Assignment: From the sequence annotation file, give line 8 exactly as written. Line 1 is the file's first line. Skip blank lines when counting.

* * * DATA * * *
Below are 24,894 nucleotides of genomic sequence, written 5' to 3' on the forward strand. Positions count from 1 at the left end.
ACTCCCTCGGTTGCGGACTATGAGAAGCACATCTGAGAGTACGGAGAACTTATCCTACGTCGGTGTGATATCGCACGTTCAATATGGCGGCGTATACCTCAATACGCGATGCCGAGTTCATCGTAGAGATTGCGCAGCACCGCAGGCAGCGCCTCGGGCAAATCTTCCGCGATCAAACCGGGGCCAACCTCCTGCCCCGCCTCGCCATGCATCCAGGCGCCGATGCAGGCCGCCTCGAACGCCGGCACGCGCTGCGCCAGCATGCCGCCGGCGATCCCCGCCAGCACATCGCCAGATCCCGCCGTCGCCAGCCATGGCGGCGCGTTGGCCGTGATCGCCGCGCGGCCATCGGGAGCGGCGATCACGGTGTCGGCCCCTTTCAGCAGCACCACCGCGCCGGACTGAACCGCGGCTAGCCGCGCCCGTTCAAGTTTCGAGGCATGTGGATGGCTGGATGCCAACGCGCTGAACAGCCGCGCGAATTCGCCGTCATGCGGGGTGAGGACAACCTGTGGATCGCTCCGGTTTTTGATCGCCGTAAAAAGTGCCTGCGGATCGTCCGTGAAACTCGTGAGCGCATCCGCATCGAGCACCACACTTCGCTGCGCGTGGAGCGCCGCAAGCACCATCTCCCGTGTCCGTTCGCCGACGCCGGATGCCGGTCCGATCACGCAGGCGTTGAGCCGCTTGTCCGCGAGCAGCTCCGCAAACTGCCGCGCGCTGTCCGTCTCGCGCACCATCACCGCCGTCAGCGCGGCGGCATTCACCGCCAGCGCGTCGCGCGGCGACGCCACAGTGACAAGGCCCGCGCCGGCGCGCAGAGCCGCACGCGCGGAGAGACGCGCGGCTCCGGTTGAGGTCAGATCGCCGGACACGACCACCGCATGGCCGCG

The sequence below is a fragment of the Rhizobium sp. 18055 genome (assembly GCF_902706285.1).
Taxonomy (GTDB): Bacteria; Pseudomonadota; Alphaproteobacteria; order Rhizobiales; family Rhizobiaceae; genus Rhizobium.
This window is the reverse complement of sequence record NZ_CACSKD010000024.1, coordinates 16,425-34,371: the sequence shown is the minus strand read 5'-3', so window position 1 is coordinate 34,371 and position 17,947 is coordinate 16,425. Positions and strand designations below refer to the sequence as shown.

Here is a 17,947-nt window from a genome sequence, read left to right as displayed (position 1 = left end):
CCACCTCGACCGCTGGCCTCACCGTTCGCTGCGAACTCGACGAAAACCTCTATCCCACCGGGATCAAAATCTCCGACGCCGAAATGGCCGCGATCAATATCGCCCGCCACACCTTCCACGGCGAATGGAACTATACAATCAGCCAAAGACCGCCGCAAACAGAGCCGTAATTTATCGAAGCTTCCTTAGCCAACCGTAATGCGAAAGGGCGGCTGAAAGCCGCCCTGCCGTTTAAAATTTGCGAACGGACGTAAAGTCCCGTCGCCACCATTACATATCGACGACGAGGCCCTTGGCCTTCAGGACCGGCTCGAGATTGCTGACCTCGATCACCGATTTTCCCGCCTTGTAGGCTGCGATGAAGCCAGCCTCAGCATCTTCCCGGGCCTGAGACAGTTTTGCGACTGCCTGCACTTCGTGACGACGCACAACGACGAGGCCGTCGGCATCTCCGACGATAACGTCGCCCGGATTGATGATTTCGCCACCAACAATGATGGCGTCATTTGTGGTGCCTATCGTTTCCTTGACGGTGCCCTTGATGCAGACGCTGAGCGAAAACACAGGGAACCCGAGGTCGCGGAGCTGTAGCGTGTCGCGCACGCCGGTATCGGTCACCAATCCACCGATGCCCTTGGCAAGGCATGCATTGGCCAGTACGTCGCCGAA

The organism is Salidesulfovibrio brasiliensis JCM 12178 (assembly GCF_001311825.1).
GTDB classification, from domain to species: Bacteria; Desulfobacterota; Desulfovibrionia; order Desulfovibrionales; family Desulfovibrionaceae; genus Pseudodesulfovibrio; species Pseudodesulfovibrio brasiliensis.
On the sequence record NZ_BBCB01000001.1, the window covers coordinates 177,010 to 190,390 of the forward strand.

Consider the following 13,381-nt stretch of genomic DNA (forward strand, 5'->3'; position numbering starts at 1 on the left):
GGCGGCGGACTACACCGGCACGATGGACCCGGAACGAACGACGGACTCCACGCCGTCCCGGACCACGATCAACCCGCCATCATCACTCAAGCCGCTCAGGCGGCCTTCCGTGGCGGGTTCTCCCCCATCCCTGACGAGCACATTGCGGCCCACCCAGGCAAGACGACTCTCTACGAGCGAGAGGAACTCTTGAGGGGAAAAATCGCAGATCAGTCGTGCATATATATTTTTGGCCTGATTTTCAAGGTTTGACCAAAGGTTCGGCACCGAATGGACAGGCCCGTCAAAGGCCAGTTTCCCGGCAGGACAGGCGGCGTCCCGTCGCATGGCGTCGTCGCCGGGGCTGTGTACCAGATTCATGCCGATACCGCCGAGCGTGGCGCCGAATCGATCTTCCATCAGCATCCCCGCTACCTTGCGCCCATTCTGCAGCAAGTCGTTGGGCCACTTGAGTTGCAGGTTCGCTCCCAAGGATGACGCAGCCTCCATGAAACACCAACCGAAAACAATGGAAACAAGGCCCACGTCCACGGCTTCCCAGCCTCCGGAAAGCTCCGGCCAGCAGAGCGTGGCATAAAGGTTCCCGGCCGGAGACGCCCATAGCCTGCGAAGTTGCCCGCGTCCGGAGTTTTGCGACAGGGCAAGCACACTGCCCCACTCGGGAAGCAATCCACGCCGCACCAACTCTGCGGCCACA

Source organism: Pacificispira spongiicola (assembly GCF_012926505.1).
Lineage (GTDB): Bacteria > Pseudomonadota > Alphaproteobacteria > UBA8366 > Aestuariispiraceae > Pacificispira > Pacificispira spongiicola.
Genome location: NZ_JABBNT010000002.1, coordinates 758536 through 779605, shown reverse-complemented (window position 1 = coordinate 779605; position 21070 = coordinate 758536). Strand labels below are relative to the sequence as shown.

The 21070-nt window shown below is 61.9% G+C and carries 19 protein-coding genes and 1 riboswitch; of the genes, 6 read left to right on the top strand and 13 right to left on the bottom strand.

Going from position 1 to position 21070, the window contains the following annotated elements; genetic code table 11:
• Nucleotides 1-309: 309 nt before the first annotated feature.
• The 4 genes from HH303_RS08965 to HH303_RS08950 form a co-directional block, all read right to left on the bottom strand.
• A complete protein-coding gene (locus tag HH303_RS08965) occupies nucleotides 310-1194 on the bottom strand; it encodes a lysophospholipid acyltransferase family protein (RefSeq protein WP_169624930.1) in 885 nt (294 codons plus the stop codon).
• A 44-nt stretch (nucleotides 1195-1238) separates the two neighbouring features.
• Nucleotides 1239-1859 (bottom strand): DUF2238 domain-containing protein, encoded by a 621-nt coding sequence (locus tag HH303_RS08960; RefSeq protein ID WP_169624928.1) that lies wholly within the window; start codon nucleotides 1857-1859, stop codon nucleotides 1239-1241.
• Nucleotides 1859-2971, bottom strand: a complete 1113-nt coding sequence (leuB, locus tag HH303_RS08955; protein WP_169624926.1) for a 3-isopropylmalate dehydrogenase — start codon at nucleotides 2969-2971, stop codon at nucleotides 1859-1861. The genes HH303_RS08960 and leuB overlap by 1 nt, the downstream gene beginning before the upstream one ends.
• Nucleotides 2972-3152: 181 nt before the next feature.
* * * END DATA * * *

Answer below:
The organism is Salidesulfovibrio brasiliensis JCM 12178 (assembly GCF_001311825.1).